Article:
Why is Tellurium Diamagnetic

Tellurium’s major use is as an alloying additive in steel to improve machining characteristics. It is also used as a minor additive in copper alloys to improve machinability without reducing conductivity; in lead alloys to improve resistance to vibration and fatigue; in cast iron to help control the depth of chill; and in malleable iron as a carbide stabilizer.

Tellurium powder
Tellurium powder is used in the chemical industry as a vulcanizing agent and accelerator in the processing of rubber, and as a component of catalysts for synthetic fiber production.
Tellurium was increasingly used in the production of cadmium-tellurium-based solar cells. Production of bismuth-telluride thermoelectric cooling devices decreased owing to the reduced manufacturing of automobiles containing seat-cooling systems. Other uses include those in photoreceptor and thermoelectric electronic devices, other thermal cooling devices, as an ingredient in blasting caps, and as a pigment to produce various colors in glass and ceramics.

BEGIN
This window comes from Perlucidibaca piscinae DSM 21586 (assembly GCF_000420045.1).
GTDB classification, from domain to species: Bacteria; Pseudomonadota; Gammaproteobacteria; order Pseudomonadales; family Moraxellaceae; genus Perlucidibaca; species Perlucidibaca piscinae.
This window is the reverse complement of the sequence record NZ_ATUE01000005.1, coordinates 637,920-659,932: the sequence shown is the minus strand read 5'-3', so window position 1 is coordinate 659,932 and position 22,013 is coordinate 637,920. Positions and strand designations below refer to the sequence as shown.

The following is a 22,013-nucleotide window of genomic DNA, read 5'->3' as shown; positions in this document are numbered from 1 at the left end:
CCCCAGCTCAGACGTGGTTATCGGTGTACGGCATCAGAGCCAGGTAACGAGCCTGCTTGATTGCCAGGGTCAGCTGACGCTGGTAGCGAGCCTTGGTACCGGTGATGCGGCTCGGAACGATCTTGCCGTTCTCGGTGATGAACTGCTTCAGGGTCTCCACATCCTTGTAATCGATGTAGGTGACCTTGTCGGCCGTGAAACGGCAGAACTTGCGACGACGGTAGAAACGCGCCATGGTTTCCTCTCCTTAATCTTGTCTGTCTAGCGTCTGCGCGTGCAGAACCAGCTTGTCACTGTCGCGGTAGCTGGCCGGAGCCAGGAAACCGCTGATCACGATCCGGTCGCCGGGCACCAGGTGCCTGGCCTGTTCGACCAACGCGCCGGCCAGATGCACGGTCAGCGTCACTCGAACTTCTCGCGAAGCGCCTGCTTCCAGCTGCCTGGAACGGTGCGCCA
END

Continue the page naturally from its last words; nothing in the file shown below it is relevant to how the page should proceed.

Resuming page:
Tellurium metal
More than 90% of tellurium is produced from anode slimes collected from electrolytic copper refining, and the remainder is derived from skimmings at lead refineries and from flue dusts and gases generated during the smelting of bismuth, copper, and lead ores. In copper production, tellurium is recovered only from the electrolytic refining of smelted copper. Increasing use of the leaching solvent extraction-electrowinning processes for copper extraction, which does not capture tellurium, has limited the future supply of tellurium supply from certain copper deposit types.
Several materials can replace tellurium in most of its uses, but usually with losses in production efficiency or product characteristics. Bismuth, calcium, lead, phosphorus, selenium, and sulfur can be used in place of tellurium in many free-machining steels. Several of the chemical process reactions catalyzed by tellurium can be carried out with other catalysts or by means of noncatalyzed processes.

For more information, please visit http://www.samaterials.com/180-tellurium

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